Re: The Civil Rights Movement and Vietnam

Kathleen Rout (
Thu, 25 Apr 1996 08:12:52 -0400

Ted--There is a diference between the two movements. The unfortunate thing is
that the cynicism of the young black priest was typical, and led to a fairly
self-destructive, "Get lost (temporary) white allies" mentality which
alienated comitted whites who felt unwanted--they did end up in positions
where they could do something, but didn't bother a lot of times, because the
help was unappreciated and they were excluded from partnership in a
white/black anything. ideology works on paper, but I think when push comes to
shove people operate on a gut level, as ben franklin said when he wanted to
justify eating fish but was supposed to be a vegetarian at the time--we do
what we want to and feel drawn to, basically. Those whites DID get lost, not
from politics or social causes, but from black issues. I think that's why
affirmative action is going down with very few whites challenging that
development in any
heavy-duty way; there's a lot of that old familiar get-lost-ism and hostility,
as we know. I have always thought that the developments of 1965, much of
which are attributed to the influence of Stokely Carmichael, were tragic for
African Americans in terms of lost influence among well educated whites of
otherwise good will. There was so much black bitterness over past racism that
the activities and reality of young people did not register with them. It was
like, not "What have you done for me lately?" but rather, "What you have done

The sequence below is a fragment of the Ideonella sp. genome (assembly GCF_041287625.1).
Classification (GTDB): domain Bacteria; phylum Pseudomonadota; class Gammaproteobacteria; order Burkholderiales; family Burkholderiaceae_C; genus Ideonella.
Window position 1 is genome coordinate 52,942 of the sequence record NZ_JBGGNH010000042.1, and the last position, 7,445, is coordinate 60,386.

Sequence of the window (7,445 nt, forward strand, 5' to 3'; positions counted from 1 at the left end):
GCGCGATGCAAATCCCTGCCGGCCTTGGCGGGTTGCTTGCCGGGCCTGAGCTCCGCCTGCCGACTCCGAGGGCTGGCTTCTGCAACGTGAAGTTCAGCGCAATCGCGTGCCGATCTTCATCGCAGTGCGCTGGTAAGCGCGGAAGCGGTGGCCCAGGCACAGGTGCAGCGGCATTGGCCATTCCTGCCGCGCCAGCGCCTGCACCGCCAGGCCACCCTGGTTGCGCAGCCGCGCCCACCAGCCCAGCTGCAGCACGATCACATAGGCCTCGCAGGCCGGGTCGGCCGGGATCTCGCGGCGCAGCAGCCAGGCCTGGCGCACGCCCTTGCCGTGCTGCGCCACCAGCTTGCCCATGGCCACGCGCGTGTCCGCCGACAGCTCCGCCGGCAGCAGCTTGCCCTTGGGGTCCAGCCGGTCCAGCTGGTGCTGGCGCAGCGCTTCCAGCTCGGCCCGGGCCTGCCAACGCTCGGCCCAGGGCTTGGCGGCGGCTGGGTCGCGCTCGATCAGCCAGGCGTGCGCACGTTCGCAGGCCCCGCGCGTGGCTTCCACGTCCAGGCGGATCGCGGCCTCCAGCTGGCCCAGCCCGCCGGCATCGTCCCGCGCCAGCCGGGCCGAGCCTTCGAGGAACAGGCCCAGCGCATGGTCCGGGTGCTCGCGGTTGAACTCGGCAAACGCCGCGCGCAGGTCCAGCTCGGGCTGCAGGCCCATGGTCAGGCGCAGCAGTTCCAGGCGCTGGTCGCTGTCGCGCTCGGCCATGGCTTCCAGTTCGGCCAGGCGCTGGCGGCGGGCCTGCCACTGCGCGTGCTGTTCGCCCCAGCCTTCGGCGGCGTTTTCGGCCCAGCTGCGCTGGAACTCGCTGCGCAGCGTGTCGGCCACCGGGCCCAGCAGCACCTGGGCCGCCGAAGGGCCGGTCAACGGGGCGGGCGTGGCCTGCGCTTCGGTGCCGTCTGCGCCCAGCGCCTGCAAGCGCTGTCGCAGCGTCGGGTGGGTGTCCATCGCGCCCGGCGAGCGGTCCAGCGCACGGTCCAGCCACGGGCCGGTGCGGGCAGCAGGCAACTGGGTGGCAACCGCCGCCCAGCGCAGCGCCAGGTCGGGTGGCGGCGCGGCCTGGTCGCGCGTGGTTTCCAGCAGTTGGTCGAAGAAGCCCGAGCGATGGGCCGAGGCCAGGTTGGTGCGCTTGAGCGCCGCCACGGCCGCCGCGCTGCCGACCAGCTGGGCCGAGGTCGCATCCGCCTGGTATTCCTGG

for me lately doesn't count." The sense of solidarity against the Bad Guys
who represented racism and war was destroyed and never regained.

> > Dick
Crepeau comments:
> > >I remember a young black priest in Detroit who said in the mid-Sixties
> >that he was not counting on the young white college students who seemed
> >so committed and radical because in a few months or years they would cut
> >their hair, shave, put on a suit and move into middle management in
> >their father's businesses. This is one reason he was more interested in
> >black power than coalition politics. He was of course correct, but what
> >he didn't yet know was that many of these white students would stop in the
> >anti-war movement on their way to middle class respectability.
> I wonder how much this is really true, Dick, or how much there is a difference

> between the two movements. According to most empirical sources I've seen
> (McAdam, Flacks...) activists from both crm & antiwar movements have remained
> largely true to their political commitments [I suspect here that liberals in
> each movement have remained liberal; radicals have remained largely radical;
> and I don't include in either group those action-faction drop-ins drawn by the

> media images of "revolutionaries" These may be the ones the priest is
> referring to.]. There may be a middle-class-respectability veneer (or reality
> with each group now, but that doesn't necessarily translate into the implied
> sell-out that the media so often trumpet.
> Ted Morgan